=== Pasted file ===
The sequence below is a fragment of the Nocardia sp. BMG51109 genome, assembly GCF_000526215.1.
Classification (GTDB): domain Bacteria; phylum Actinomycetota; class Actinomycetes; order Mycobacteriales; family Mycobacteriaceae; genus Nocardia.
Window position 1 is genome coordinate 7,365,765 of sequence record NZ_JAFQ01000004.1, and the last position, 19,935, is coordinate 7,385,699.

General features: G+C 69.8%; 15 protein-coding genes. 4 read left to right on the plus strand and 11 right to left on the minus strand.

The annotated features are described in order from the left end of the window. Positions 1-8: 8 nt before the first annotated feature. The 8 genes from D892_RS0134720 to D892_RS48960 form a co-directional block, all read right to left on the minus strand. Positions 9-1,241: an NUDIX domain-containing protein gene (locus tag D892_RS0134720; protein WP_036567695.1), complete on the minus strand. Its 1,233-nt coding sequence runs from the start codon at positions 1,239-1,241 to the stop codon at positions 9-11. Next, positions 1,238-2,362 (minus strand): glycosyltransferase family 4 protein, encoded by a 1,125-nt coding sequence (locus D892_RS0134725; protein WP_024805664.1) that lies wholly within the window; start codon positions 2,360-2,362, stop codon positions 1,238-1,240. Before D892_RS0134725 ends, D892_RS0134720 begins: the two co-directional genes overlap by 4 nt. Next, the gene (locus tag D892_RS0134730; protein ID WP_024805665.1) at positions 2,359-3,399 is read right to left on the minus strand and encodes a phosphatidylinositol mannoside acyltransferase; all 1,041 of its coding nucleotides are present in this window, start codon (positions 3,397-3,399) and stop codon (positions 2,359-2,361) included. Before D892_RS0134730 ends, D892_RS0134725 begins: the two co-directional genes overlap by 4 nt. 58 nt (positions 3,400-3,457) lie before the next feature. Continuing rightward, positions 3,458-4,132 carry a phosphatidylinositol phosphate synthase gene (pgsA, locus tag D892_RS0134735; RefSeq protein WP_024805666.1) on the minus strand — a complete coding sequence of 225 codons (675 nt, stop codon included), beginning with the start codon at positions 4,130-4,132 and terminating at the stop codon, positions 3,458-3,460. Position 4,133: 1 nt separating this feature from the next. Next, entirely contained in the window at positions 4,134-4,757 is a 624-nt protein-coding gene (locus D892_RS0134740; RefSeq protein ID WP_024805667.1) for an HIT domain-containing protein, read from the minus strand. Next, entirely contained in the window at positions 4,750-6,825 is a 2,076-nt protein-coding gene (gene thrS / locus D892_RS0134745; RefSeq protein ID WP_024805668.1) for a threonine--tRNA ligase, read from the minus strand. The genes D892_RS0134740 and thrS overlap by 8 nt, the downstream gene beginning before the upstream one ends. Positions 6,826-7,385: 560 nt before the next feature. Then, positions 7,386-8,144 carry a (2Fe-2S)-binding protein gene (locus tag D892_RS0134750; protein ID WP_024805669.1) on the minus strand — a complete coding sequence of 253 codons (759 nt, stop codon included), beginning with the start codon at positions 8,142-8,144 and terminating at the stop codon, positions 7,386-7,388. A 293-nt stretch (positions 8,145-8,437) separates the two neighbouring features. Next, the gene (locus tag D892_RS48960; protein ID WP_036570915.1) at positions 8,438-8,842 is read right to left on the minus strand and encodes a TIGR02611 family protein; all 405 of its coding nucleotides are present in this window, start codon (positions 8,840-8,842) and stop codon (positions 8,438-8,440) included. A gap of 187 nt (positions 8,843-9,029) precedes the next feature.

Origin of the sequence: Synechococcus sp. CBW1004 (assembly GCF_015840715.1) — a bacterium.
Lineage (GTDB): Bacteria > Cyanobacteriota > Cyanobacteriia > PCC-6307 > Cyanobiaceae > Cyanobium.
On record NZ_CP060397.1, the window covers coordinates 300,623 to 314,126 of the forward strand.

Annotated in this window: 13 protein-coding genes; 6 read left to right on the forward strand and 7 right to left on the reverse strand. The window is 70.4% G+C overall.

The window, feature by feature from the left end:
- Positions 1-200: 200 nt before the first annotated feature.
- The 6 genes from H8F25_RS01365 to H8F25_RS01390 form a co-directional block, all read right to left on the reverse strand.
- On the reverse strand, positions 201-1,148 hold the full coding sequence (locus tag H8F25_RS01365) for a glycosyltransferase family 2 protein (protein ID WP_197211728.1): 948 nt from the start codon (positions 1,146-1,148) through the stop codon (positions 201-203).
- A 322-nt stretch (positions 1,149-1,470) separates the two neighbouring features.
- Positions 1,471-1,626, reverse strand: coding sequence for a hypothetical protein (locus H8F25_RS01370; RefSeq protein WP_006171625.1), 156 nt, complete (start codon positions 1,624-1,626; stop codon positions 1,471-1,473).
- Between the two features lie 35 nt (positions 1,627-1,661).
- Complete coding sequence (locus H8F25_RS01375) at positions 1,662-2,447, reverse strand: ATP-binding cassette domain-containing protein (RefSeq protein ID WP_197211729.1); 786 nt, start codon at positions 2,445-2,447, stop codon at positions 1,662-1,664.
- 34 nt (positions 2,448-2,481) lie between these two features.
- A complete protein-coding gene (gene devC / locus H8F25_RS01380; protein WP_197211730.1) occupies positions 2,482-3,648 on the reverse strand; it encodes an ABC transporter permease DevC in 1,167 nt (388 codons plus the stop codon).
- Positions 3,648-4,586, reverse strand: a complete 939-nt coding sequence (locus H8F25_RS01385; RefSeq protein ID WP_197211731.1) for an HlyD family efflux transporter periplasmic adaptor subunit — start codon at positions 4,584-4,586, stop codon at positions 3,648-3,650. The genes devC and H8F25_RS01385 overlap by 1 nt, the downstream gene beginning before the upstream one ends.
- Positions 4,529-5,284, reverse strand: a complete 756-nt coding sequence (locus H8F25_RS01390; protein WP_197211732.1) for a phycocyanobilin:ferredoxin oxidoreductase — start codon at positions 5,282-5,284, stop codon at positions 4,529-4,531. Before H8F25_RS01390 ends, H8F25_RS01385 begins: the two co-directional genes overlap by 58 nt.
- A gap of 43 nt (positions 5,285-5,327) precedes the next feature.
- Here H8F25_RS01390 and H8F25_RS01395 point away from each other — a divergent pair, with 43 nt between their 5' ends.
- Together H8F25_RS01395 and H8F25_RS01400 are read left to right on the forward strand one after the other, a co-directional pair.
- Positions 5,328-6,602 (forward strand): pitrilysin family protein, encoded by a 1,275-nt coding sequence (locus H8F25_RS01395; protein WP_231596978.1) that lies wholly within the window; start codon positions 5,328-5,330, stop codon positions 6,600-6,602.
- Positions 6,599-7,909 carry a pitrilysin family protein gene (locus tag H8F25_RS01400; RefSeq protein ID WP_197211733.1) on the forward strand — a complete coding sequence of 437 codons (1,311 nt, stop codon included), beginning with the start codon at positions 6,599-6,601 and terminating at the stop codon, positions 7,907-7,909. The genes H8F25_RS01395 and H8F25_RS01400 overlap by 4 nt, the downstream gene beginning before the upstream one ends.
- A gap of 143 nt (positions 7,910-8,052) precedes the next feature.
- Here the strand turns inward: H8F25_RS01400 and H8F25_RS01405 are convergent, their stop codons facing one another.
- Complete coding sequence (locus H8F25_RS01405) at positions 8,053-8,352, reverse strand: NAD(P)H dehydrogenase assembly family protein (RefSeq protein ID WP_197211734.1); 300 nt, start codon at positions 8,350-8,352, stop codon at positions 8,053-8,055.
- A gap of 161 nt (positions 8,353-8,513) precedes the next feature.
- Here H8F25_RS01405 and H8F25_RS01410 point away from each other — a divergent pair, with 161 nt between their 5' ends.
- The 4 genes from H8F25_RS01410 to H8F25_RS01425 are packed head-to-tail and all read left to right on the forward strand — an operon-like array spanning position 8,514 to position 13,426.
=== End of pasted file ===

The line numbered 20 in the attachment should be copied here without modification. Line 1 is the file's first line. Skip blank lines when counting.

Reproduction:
- Positions 3,648-4,586, reverse strand: a complete 939-nt coding sequence (locus H8F25_RS01385; RefSeq protein ID WP_197211731.1) for an HlyD family efflux transporter periplasmic adaptor subunit — start codon at positions 4,584-4,586, stop codon at positions 3,648-3,650. The genes devC and H8F25_RS01385 overlap by 1 nt, the downstream gene beginning before the upstream one ends.